Smartphone app tackles mental health and issues of data consent
The MINDtick app was developed in South Australia by Flinders University and mental health technology developer goAct to assist with the early and accurate diagnosis and management of mental illness by allowing access to a person's smartphone data.
The app draws on mobile phone data, such as information about a user's location, to see how a user is spending their day and if that changes over time. Changes in this pattern can trigger professional mental health intervention when necessary.
MINDtick co-creator Associate Professor Niranjan Bidargaddi said the ability to track any person and gather this data raised the issue of consent.
"The app is consciously monitoring changes that are happening in everyday life and looking for subtle changes," he said.
"There are algorithms that analyse the data that has been collected through the app and these algorithms look for anomalies in your activity, your data or your phone call usage data—if you take phone calls.
"We look at the location data streams that come from the GPS sensors and we can see how someone spends their time and what they spend for a typical day. If it's changing over time then that's a warning sign that something has changed."
The app, which is being trialled through Flinders Medical Centre Psychology Service and offered to people who come through the emergency department, feeds information back to a patient's therapist to help personalise care.
Associate Professor Bidargaddi would ultimately like the app to be able to be accessed by a range of health professionals, such as GPs.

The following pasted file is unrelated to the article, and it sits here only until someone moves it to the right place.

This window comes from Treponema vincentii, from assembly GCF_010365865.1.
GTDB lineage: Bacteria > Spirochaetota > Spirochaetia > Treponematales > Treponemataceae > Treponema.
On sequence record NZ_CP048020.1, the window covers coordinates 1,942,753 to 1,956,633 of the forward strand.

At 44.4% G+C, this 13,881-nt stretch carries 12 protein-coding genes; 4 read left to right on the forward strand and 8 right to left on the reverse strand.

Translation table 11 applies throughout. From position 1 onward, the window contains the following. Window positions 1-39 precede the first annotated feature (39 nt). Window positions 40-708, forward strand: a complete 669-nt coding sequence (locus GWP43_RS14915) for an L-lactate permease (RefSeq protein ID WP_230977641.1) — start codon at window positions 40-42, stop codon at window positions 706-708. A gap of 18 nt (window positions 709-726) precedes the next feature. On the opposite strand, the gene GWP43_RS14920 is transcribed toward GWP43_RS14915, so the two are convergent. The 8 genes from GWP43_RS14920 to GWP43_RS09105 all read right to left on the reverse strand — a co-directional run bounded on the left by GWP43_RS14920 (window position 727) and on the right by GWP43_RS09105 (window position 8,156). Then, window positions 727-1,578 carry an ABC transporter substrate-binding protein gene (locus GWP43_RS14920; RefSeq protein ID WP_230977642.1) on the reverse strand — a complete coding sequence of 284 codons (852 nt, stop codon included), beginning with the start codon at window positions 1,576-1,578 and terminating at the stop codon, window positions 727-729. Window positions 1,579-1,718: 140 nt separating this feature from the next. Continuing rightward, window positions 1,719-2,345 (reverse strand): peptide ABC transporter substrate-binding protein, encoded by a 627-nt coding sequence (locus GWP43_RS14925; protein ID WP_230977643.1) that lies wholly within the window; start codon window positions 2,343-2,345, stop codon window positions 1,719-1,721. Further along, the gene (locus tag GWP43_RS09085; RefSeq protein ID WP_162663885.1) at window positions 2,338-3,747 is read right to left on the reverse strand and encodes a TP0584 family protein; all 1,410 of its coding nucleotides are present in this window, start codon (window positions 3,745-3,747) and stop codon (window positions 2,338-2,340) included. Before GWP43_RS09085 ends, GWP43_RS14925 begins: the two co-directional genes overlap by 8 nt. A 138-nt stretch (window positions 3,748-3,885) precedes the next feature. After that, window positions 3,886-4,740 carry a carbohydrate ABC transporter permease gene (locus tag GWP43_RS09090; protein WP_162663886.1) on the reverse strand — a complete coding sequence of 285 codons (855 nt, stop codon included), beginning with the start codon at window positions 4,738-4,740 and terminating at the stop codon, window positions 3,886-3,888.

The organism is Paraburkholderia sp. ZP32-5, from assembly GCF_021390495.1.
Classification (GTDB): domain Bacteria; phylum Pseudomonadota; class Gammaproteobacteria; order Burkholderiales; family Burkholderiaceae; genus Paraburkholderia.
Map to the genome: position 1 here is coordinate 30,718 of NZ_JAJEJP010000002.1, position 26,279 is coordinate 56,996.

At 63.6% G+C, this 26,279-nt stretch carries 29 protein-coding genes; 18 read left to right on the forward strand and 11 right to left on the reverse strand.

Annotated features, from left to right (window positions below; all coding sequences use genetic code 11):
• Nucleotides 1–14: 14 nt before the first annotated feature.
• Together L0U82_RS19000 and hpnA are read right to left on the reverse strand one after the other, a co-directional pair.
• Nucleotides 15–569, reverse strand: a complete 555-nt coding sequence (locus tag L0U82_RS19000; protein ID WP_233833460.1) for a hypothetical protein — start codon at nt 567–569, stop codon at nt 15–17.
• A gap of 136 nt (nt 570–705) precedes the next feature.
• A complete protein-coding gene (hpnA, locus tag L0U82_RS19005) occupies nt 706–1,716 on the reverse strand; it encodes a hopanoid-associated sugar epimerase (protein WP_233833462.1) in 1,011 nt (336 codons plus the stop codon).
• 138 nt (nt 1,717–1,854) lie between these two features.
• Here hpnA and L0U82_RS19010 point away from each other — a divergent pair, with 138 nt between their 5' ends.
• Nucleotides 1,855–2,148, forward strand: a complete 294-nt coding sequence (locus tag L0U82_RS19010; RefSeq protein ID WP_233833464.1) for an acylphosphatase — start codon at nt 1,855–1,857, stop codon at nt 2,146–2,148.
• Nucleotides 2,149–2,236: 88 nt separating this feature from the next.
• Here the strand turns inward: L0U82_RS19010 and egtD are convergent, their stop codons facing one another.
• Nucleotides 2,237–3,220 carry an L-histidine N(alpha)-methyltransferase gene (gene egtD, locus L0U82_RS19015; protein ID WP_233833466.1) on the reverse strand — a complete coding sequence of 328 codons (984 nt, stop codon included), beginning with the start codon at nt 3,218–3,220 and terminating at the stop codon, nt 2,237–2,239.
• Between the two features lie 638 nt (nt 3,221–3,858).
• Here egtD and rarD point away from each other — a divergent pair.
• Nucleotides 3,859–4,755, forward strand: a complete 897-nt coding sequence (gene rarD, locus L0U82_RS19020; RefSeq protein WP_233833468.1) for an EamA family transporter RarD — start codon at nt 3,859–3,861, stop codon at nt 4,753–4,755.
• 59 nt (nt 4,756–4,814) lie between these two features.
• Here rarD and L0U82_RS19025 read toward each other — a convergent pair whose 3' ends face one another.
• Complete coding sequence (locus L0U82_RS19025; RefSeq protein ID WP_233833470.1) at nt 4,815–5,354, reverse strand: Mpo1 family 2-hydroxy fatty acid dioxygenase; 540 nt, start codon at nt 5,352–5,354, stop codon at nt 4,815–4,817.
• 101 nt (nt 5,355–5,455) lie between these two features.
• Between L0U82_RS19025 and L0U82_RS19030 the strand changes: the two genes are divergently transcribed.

"An app like this can close that gap in diagnosis and clinical practice," he said.
"A clinical physiologist or physiatrist can see what is happening with a patient from the clinic and get a better picture of that person, as opposed to asking the patient and relying on them to remember what happened."
While Associate Professor Bidargaddi is excited about the potential of improving mental health care delivery, he said the next challenge was ensuring people with mental illnesses understood how their smart phone data may be used.
He said one of the underlying hurdles for any app developer wanting to treat people with mental illness is that the nature of mental illness can make it hard to process information.
"We have that extra difficulty in raising awareness by virtue of their limited cognitive abilities to process these things," he said.
"There are no clear guidelines or clear processes in place, so we are grappling with good practice around how to engage consumers in that process."
MINDtick is among a growing number of mental health apps aiming to improve diagnostic processes and treatment.
One app from the University of Adelaide measures cognitive deficits associated with major depressive disorder.
Others, such as My Coping Plan which was developed by Clinical Psychologist and Senior Lecturer at the University of South Australia Dr. Helen Stallman, guide people through dealing with stress.
Dr. Stallman said issues of consent can be particularly difficult when people are in the midst of mental health crisis.
"How well can you give consent when you're actually quite unwell?" she asks.
"I think one of the things that is needed is someone going through the app with people and talking about how that information is used. Not just having a quick screen at the beginning of your app that you click through.
"Also, potentially coming back to that sometime later so people can give better consent and withdraw that consent if they're not happy with it."
Associate Professor Bidargaddi hopes that when MINDtick is released in 2020 it will be an example of best practice for ensuring consumers are appropriately providing data consent when utilising mental health apps.
"Part of the process is educating people about what information is collected and how it is used and how it can be safeguarded from any future potential misuses as well," he said.